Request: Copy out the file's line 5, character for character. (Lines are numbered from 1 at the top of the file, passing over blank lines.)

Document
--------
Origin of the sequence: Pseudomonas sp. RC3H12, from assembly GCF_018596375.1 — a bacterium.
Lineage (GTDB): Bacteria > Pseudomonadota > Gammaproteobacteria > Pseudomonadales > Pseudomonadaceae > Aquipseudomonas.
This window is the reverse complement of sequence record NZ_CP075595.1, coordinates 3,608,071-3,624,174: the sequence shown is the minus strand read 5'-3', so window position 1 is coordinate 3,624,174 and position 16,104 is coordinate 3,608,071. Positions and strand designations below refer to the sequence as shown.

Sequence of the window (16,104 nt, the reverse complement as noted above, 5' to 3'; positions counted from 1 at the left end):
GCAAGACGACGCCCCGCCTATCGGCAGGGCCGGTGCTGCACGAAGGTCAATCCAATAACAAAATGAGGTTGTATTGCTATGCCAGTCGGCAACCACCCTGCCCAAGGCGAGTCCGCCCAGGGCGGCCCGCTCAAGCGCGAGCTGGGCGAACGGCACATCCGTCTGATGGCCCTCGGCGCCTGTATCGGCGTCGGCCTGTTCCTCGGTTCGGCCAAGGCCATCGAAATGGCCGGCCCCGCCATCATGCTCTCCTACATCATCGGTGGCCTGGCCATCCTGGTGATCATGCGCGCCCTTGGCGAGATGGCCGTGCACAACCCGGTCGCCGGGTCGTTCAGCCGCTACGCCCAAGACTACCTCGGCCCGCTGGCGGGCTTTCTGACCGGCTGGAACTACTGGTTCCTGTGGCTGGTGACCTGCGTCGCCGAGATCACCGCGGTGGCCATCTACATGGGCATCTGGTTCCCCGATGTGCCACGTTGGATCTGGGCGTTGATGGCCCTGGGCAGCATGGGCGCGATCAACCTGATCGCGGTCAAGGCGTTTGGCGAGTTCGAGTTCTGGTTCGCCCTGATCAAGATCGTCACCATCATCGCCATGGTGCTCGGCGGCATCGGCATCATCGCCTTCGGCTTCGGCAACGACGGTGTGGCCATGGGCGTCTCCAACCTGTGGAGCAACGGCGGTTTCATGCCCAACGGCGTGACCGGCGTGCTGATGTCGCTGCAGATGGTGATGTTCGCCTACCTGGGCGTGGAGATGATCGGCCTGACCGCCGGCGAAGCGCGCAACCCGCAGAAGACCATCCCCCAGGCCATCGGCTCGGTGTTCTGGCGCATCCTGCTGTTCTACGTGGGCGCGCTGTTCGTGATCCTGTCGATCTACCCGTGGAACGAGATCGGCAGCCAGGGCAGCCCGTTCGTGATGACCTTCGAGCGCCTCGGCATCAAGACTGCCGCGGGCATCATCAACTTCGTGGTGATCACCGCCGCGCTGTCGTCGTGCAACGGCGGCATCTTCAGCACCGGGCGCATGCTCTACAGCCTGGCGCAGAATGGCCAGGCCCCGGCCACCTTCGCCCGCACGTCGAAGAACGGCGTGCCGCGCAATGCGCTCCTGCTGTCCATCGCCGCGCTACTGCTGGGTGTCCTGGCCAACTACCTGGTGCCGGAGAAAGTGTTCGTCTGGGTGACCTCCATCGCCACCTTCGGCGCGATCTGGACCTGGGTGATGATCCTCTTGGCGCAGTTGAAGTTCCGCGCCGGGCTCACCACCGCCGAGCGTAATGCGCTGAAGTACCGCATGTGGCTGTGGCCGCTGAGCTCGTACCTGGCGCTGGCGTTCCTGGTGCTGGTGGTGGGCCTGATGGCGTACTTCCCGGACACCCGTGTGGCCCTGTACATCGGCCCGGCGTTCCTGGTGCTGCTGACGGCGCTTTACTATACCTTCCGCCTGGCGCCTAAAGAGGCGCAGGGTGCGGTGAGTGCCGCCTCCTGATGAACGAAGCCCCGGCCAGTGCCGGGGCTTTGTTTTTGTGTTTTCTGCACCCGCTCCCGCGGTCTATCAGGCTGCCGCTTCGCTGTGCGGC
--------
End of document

GCAAGACGACGCCCCGCCTATCGGCAGGGCCGGTGCTGCACGAAGGTCAATCCAATAACAAAATGAGGTTGTATTGCTATGCCAGTCGGCAACCACCCTGCCCAAGGCGAGTCCGCCCAGGGCGGCCCGCTCAAGCGCGAGCTGGGCGAACGGCACATCCGTCTGATGGCCCTCGGCGCCTGTATCGGCGTCGGCCTGTTCCTCGGTTCGGCCAAGGCCATCGAAATGGCCGGCCCCGCCATCATGCTCTCCTACATCATCGGTGGCCTGGCCATCCTGGTGATCATGCGCGCCCTTGGCGAGATGGCCGTGCACAACCCGGTCGCCGGGTCGTTCAGCCGCTACGCCCAAGACTACCTCGGCCCGCTGGCGGGCTTTCTGACCGGCTGGAACTACTGGTTCCTGTGGCTGGTGACCTGCGTCGCCGAGATCACCGCGGTGGCCATCTACATGGGCATCTGGTTCCCCGATGTGCCACGTTGGATCTGGGCGTTGATGGCCCTGGGCAGCATGGGCGCGATCAACCTGATCGCGGTCAAGGCGTTTGGCGAGTTCGAGTTCTGGTTCGCCCTGATCAAGATCGTCACCATCATCGCCATGGTGCTCGGCGGCATCGGCATCATCGCCTTCGGCTTCGGCAACGACGGTGTGGCCATGGGCGTCTCCAACCTGTGGAGCAACGGCGGTTTCATGCCCAACGGCGTGACCGGCGTGCTGATGTCGCTGCAGATGGTGATGTTCGCCTACCTGGGCGTGGAGATGATCGGCCTGACCGCCGGCGAAGCGCGCAACCCGCAGAAGACCATCCCCCAGGCCATCGGCTCGGTGTTCTGGCGCATCCTGCTGTTCTACGTGGGCGCGCTGTTCGTGATCCTGTCGATCTACCCGTGGAACGAGATCGGCAGCCAGGGCAGCCCGTTCGTGATGACCTTCGAGCGCCTCGGCATCAAGACTGCCGCGGGCATCATCAACTTCGTGGTGATCACCGCCGCGCTGTCGTCGTGCAACGGCGGCATCTTCAGCACCGGGCGCATGCTCTACAGCCTGGCGCAGAATGGCCAGGCCCCGGCCACCTTCGCCCGCACGTCGAAGAACGGCGTGCCGCGCAATGCGCTCCTGCTGTCCATCGCCGCGCTACTGCTGGGTGTCCTGGCCAACTACCTGGTGCCGGAGAAAGTGTTCGTCTGGGTGACCTCCATCGCCACCTTCGGCGCGATCTGGACCTGGGTGATGATCCTCTTGGCGCAGTTGAAGTTCCGCGCCGGGCTCACCACCGCCGAGCGTAATGCGCTGAAGTACCGCATGTGGCTGTGGCCGCTGAGCTCGTACCTGGCGCTGGCGTTCCTGGTGCTGGTGGTGGGCCTGATGGCGTACTTCCCGGACACCCGTGTGGCCCTGTACATCGGCCCGGCGTTCCTGGTGCTGCTGACGGCGCTTTACTATACCTTCCGCCTGGCGCCTAAAGAGGCGCAGGGTGCGGTGAGTGCCGCCTCCTGATGAACGAAGCCCCGGCCAGTGCCGGGGCTTTGTTTTTGTGTTTTCTGCACCCGCTCCCGCGGTCTATCAGGCTGCCGCTTCGCTGTGCGGC